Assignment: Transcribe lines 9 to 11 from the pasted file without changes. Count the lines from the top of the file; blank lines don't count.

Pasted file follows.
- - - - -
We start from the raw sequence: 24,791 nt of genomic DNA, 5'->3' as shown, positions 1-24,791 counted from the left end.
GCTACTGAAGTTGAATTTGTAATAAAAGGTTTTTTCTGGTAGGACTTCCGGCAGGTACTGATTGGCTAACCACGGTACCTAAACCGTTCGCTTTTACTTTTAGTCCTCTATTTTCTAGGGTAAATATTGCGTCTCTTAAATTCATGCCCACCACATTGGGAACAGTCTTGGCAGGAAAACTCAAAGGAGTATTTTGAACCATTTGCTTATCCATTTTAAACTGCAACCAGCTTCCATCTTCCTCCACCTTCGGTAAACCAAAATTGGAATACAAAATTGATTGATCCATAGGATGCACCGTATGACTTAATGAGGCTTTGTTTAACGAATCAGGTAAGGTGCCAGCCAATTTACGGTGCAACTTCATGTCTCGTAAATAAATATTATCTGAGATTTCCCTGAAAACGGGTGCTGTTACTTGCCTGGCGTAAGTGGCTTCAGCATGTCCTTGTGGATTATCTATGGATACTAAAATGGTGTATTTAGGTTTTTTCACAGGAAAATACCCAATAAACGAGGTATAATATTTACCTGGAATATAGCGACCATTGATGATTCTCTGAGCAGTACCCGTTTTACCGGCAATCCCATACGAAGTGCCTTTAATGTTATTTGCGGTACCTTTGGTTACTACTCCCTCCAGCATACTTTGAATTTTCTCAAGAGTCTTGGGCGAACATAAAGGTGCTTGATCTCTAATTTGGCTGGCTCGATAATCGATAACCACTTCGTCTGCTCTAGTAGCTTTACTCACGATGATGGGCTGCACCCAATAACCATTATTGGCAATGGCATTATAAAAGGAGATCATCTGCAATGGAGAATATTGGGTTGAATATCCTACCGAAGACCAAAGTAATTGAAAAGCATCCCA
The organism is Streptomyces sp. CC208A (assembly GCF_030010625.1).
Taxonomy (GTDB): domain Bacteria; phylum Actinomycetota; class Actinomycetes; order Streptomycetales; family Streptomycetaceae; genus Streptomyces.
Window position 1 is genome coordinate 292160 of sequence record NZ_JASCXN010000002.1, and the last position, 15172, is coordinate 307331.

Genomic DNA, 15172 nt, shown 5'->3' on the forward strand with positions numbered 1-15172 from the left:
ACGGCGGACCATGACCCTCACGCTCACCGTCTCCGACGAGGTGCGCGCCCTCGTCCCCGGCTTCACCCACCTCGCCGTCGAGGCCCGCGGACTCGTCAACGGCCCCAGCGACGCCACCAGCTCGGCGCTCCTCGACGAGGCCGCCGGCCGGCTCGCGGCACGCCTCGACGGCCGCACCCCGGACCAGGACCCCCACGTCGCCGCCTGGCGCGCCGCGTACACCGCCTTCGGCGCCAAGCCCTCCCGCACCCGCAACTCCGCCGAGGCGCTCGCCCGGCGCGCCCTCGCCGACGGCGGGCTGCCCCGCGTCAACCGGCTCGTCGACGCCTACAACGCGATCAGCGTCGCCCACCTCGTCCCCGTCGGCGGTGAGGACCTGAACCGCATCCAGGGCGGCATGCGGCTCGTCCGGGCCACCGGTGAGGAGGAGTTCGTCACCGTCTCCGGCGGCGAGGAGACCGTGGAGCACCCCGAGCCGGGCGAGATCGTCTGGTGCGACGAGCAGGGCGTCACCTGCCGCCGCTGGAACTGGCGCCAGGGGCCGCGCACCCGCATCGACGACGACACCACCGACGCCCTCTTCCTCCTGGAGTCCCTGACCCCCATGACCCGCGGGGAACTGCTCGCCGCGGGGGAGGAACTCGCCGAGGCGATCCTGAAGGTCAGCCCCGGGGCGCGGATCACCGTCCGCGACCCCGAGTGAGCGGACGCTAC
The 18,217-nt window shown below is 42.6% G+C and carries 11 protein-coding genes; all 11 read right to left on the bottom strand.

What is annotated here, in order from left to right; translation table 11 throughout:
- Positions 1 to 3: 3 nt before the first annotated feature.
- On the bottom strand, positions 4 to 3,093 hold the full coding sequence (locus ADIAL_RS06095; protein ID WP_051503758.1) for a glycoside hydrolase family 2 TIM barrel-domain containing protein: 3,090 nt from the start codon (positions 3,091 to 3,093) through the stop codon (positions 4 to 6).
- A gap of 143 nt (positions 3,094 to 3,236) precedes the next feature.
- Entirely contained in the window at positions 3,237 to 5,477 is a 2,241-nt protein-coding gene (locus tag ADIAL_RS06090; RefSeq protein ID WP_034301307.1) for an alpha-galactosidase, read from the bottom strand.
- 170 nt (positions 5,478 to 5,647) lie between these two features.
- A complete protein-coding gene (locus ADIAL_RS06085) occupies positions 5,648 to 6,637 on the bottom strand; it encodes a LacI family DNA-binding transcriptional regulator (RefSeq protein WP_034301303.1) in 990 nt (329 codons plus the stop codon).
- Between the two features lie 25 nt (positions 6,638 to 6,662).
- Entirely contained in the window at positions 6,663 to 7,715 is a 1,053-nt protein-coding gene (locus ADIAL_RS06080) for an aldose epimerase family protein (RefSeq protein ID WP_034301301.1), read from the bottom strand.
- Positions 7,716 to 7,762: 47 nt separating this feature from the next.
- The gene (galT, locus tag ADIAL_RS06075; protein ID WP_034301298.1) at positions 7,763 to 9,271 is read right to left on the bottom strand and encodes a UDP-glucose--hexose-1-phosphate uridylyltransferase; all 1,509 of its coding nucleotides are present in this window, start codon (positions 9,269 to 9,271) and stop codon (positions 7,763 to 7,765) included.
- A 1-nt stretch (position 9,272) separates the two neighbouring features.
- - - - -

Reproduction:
What is annotated here, in order from left to right; translation table 11 throughout:
- Positions 1 to 3: 3 nt before the first annotated feature.
- On the bottom strand, positions 4 to 3,093 hold the full coding sequence (locus ADIAL_RS06095; protein ID WP_051503758.1) for a glycoside hydrolase family 2 TIM barrel-domain containing protein: 3,090 nt from the start codon (positions 3,091 to 3,093) through the stop codon (positions 4 to 6).